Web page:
February 2020 was the wettest Februarys recorded for England, NI and Wales, and 2nd wettest for Scotland. Us Brits are used to it. We expect it. However, as the years go by, we are seeing far more adverse weather coming to our shores – and more creative storm names! It feels that every other week there is a weather warning regarding a certain condition be it rain, sleet, snow or wind. Roll on Spring! In this blog we look at – can my builder blame the weather for delays?
For most renovation projects, these aren’t a problem. Nearly all interior work is unaffected by this and delays are unusual. However, if you have a large project or renovation occurring externally that requires intensive work such as a brand new roof, then the weather can cause mayhem with your plans.
In fact, these kinds of delays are (or at least should be) expected and incorporated into time estimates for a completion date. However, for some projects, the weather becomes too much and it causes delays. It can even set back time further because your builder needs to repair any damage caused.
Strong winds can prevent work at height, on roofs or with cranes, damage existing works and even collapse scaffolding.
Rain, snow and hail will likely halt electrical work, cause access problems for heavy machinery, affect concreting and can cause flooding on poorly drained sites and cause dangerous conditions for workers.
Disruptions on the roads can cause delays for suppliers delivering goods to site or prevent staff from getting to the site.
These delays can play havoc with a carefully constructed plan, pun intended. These can have knock on effects for the entire project. So, what happens when the weather isn’t your or your builder’s friend?
What Happens Next?
Depending on your contractor or construction company of choice, these delays are prepared for with the appropriate safety measures, equipment and contingencies.
However, if the weather is bad enough it can result in a request for an extension of time (or EOT for short). This means the contractor or construction company gives written notice to the contract administrator or customer (you) identifying the relevant event that has caused the delay.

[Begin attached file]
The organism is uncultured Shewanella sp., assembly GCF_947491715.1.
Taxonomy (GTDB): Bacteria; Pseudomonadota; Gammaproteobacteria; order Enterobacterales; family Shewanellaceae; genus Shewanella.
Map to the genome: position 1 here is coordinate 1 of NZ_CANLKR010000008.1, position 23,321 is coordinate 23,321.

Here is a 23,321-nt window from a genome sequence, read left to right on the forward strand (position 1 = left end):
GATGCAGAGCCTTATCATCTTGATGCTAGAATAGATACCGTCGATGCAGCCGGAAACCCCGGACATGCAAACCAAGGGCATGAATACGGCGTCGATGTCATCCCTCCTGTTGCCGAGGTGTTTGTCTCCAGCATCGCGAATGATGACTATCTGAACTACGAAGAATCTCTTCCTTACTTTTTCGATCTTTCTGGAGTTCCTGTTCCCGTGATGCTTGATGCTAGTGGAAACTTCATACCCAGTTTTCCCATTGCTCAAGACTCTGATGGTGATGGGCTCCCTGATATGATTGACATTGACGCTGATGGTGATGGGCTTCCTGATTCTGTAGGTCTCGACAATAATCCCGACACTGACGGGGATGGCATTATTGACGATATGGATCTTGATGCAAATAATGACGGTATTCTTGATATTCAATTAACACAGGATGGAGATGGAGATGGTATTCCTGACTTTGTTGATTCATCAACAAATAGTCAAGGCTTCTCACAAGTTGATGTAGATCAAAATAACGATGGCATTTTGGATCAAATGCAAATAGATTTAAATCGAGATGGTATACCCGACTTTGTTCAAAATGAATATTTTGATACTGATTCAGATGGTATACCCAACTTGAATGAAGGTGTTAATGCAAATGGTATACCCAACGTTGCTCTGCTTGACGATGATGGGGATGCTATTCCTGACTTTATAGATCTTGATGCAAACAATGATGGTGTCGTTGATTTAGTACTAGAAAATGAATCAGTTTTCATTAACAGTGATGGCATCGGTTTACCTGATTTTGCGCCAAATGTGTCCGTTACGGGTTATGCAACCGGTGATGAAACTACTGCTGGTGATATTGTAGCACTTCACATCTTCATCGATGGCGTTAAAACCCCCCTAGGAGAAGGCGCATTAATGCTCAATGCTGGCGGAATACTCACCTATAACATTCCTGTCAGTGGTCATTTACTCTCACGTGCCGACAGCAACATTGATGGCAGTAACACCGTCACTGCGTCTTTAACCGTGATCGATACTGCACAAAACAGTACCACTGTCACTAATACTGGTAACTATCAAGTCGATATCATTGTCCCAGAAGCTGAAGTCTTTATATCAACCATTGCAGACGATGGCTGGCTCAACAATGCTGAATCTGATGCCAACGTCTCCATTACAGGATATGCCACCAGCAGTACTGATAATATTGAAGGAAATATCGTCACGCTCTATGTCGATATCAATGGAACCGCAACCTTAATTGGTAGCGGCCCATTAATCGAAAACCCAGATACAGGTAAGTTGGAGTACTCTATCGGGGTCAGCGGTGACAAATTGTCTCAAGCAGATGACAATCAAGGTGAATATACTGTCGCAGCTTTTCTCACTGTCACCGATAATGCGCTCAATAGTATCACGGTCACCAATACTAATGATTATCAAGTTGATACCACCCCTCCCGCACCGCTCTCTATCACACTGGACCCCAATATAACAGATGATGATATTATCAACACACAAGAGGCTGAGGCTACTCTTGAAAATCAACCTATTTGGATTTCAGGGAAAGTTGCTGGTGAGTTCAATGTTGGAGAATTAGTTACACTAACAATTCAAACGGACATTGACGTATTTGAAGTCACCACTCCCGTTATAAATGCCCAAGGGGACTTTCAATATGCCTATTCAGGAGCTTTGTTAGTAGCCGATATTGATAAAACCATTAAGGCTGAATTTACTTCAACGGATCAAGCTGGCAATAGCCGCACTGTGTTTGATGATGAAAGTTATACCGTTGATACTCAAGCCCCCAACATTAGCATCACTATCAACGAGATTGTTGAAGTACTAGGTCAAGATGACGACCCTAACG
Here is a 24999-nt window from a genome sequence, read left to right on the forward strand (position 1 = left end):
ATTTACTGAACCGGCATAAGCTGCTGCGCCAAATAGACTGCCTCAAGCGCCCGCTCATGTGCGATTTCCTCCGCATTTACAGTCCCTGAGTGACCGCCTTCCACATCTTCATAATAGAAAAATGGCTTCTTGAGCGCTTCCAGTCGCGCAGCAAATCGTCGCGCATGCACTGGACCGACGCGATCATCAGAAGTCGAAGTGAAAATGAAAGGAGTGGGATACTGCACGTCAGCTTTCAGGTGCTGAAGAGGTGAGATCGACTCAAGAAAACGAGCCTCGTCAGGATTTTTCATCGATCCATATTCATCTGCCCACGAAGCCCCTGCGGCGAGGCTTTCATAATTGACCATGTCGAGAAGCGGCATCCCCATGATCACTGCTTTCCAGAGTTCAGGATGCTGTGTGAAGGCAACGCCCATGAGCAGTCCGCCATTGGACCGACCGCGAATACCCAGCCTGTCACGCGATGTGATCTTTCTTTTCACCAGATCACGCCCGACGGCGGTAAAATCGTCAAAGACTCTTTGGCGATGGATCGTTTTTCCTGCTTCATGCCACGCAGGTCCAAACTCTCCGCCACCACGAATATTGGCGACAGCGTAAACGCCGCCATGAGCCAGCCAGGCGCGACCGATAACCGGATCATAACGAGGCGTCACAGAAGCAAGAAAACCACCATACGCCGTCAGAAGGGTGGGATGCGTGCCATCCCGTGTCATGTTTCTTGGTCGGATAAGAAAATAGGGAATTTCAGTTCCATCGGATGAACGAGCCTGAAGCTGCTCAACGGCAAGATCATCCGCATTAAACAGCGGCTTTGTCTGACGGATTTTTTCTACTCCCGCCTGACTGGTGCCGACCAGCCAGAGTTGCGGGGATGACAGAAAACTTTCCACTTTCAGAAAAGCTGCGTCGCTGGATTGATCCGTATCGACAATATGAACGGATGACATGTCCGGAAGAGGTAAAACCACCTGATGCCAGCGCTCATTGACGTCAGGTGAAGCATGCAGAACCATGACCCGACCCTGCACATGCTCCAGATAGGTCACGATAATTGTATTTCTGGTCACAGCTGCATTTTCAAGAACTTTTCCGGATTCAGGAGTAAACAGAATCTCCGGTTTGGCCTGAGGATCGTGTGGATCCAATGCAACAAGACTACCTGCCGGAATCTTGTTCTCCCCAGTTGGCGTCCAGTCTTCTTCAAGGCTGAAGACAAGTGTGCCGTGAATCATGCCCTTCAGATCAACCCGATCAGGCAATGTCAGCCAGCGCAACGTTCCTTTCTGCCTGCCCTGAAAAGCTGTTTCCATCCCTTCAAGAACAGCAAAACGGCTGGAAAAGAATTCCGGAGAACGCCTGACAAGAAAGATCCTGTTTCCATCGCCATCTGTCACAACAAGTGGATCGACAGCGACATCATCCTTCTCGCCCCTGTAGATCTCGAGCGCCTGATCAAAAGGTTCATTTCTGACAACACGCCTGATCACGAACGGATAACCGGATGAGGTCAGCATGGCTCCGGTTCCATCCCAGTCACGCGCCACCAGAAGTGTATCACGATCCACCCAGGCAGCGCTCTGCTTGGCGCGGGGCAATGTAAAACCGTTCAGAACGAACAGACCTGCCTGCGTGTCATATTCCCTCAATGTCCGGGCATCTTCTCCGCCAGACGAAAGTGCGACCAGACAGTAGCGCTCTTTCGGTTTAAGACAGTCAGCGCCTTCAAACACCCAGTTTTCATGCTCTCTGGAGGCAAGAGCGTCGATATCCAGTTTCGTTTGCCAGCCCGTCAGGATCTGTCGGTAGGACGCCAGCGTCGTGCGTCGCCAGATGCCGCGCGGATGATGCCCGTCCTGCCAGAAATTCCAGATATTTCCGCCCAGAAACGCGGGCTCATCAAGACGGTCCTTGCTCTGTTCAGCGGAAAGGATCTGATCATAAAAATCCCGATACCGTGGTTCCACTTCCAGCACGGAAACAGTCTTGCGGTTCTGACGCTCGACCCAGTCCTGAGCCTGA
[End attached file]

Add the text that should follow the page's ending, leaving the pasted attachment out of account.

This formal request can only be requested under certain events. The list of “Relevant Events” under the JCT Standard Building Contract 2011 includes:
- deferment of possession of the site
- works by statutory undertakers
- exceptionally adverse weather
- civil commotion
- terrorism and strikes; and
- ‘any impediment, prevention or default … by the Employer’.
For those who don’t know, The Joint Contracts Tribunal, also known as the JCT, produces standard contracts for construction projects in the United Kingdom. This is one of the most common types of contract you are signing when undertaking any construction work.
Usually if the contract doesn’t mention weather delays then these will be the contractor’s responsibility. To counteract this, many contracts will identify adverse weather within the extension of time provisions as an employer risk event. This means (in plain English) that you begin the project on the understanding that bad weather can hamper the timeline and potentially lead to extra costs to you.
Remember that under the standard JCT Design & Build Contracts (both 2011 and 2016 variations) they define exceptionally adverse weather conditions as a “Relevant Event”. This entitles the contractor or builder to claim a fair and reasonable extension of time without a penalty to them.
What Should My Contractor or Builder Do?
Your builder should do three things to handle any adverse weather: planning, notices and record-keeping. These could equally be referred to as before, during and after.
Your builder should be looking at any potential issues that the weather may pose to a project and take that into account by putting in preventative measures. If your project is happening during the rains of winter or the height of summer, your builder should make allowances and preparations to not only make it a safe environment for everyone, but to make sure your work is completed on time.
For example, if it snows heavily in June then that can lead to an EOT because it hasn’t been planned for, however, if it snows in December, this should be accounted and prepared for.
If adverse weather conditions do strike, providing a notice of EOT and keeping these records are very important. Things such as photos from the site, details of logistical issues (closed roads or difficult travelling conditions) and even video footage should be kept as proof of why the adverse weather caused a delay.
The issues caused could include damage to existing works resulting from storms or flooding as well as severe weather preventing work on-site or access to the site. Having these records will be useful should there be any future legal issues (but let’s hope it never gets to that).
For any work that you need, regardless of the weather, we plan ahead and give you a clear picture of what is happening. So, for your next big project speak with us today. Click for Contact >